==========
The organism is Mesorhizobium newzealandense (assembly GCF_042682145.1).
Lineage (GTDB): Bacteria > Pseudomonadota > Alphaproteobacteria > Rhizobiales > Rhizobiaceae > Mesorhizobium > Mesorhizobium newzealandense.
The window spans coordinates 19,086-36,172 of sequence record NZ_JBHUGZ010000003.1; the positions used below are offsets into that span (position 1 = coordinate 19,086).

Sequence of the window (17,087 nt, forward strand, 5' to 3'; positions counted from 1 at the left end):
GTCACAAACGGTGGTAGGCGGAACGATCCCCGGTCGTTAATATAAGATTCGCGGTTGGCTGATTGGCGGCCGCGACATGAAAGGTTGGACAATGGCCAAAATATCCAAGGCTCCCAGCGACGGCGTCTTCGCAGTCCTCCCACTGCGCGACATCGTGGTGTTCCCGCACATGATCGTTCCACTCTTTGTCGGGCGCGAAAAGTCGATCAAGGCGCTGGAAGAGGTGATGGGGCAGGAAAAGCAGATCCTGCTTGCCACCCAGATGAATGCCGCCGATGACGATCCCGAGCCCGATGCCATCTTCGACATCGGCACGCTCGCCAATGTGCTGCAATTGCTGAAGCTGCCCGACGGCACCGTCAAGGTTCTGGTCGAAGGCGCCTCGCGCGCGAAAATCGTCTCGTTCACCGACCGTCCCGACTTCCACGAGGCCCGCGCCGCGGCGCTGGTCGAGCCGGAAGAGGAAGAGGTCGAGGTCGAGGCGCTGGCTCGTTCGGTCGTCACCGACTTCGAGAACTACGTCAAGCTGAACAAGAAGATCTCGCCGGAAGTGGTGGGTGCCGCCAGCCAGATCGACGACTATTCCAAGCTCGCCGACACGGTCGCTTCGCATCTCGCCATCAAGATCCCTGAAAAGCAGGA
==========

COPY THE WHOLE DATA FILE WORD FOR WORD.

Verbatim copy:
The organism is Mesorhizobium newzealandense (assembly GCF_042682145.1).
Lineage (GTDB): Bacteria > Pseudomonadota > Alphaproteobacteria > Rhizobiales > Rhizobiaceae > Mesorhizobium > Mesorhizobium newzealandense.
The window spans coordinates 19,086-36,172 of sequence record NZ_JBHUGZ010000003.1; the positions used below are offsets into that span (position 1 = coordinate 19,086).

Sequence of the window (17,087 nt, forward strand, 5' to 3'; positions counted from 1 at the left end):
GTCACAAACGGTGGTAGGCGGAACGATCCCCGGTCGTTAATATAAGATTCGCGGTTGGCTGATTGGCGGCCGCGACATGAAAGGTTGGACAATGGCCAAAATATCCAAGGCTCCCAGCGACGGCGTCTTCGCAGTCCTCCCACTGCGCGACATCGTGGTGTTCCCGCACATGATCGTTCCACTCTTTGTCGGGCGCGAAAAGTCGATCAAGGCGCTGGAAGAGGTGATGGGGCAGGAAAAGCAGATCCTGCTTGCCACCCAGATGAATGCCGCCGATGACGATCCCGAGCCCGATGCCATCTTCGACATCGGCACGCTCGCCAATGTGCTGCAATTGCTGAAGCTGCCCGACGGCACCGTCAAGGTTCTGGTCGAAGGCGCCTCGCGCGCGAAAATCGTCTCGTTCACCGACCGTCCCGACTTCCACGAGGCCCGCGCCGCGGCGCTGGTCGAGCCGGAAGAGGAAGAGGTCGAGGTCGAGGCGCTGGCTCGTTCGGTCGTCACCGACTTCGAGAACTACGTCAAGCTGAACAAGAAGATCTCGCCGGAAGTGGTGGGTGCCGCCAGCCAGATCGACGACTATTCCAAGCTCGCCGACACGGTCGCTTCGCATCTCGCCATCAAGATCCCTGAAAAGCAGGA